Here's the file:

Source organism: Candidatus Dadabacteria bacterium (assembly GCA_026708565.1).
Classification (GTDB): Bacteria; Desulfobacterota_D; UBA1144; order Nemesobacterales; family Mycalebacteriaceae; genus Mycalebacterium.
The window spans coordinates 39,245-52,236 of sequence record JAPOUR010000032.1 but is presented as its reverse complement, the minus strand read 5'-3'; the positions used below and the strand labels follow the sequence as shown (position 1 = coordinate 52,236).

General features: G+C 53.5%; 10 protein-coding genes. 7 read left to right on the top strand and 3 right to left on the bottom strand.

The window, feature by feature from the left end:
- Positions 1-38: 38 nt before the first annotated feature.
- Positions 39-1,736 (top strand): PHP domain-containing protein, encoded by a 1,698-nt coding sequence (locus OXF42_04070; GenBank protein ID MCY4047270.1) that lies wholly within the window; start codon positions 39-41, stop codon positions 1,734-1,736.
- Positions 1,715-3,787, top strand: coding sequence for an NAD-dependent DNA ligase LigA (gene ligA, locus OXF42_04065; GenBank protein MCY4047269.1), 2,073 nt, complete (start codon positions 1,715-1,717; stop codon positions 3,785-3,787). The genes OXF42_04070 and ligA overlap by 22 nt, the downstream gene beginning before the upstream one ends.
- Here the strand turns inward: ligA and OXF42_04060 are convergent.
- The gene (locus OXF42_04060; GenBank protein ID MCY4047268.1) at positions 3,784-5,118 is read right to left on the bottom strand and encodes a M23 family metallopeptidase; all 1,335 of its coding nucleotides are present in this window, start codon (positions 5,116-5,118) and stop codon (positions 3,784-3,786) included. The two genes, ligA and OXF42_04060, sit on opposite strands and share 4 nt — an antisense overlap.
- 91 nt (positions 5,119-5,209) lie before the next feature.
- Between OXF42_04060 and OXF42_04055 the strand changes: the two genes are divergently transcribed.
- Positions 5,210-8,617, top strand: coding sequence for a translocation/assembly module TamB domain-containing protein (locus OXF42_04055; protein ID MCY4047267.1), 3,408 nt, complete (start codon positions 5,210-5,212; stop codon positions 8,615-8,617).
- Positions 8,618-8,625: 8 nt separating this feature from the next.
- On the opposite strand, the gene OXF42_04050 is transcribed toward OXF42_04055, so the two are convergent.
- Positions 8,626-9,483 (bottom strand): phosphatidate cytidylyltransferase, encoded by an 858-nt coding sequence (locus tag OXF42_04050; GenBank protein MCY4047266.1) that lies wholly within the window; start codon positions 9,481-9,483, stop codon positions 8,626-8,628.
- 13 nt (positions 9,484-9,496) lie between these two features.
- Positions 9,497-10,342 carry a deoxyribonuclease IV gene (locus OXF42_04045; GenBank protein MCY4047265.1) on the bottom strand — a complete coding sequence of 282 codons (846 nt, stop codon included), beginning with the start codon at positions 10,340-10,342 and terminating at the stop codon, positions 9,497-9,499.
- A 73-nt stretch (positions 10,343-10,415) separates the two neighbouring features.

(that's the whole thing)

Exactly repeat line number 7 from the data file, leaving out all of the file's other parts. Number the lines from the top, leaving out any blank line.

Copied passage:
- Positions 39-1,736 (top strand): PHP domain-containing protein, encoded by a 1,698-nt coding sequence (locus OXF42_04070; GenBank protein ID MCY4047270.1) that lies wholly within the window; start codon positions 39-41, stop codon positions 1,734-1,736.